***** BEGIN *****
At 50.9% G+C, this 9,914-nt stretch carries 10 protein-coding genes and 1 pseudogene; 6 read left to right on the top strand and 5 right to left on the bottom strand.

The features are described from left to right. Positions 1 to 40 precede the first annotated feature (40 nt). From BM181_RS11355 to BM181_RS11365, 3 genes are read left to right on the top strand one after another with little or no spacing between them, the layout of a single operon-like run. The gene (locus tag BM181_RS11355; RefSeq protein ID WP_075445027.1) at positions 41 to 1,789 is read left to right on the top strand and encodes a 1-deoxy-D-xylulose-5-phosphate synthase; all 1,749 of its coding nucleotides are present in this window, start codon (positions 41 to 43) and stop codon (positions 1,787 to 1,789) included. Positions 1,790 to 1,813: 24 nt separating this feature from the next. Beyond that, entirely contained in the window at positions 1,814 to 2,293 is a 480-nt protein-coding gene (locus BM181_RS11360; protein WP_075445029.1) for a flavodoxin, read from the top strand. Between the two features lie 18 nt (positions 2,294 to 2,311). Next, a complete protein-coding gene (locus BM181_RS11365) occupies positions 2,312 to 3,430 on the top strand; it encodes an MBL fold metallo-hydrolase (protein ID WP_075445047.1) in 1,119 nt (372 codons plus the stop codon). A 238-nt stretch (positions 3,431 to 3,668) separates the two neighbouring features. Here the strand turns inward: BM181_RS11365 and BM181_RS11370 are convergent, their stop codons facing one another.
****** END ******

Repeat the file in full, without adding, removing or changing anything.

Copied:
At 50.9% G+C, this 9,914-nt stretch carries 10 protein-coding genes and 1 pseudogene; 6 read left to right on the top strand and 5 right to left on the bottom strand.

The features are described from left to right. Positions 1 to 40 precede the first annotated feature (40 nt). From BM181_RS11355 to BM181_RS11365, 3 genes are read left to right on the top strand one after another with little or no spacing between them, the layout of a single operon-like run. The gene (locus tag BM181_RS11355; RefSeq protein ID WP_075445027.1) at positions 41 to 1,789 is read left to right on the top strand and encodes a 1-deoxy-D-xylulose-5-phosphate synthase; all 1,749 of its coding nucleotides are present in this window, start codon (positions 41 to 43) and stop codon (positions 1,787 to 1,789) included. Positions 1,790 to 1,813: 24 nt separating this feature from the next. Beyond that, entirely contained in the window at positions 1,814 to 2,293 is a 480-nt protein-coding gene (locus BM181_RS11360; protein WP_075445029.1) for a flavodoxin, read from the top strand. Between the two features lie 18 nt (positions 2,294 to 2,311). Next, a complete protein-coding gene (locus BM181_RS11365) occupies positions 2,312 to 3,430 on the top strand; it encodes an MBL fold metallo-hydrolase (protein ID WP_075445047.1) in 1,119 nt (372 codons plus the stop codon). A 238-nt stretch (positions 3,431 to 3,668) separates the two neighbouring features. Here the strand turns inward: BM181_RS11365 and BM181_RS11370 are convergent, their stop codons facing one another.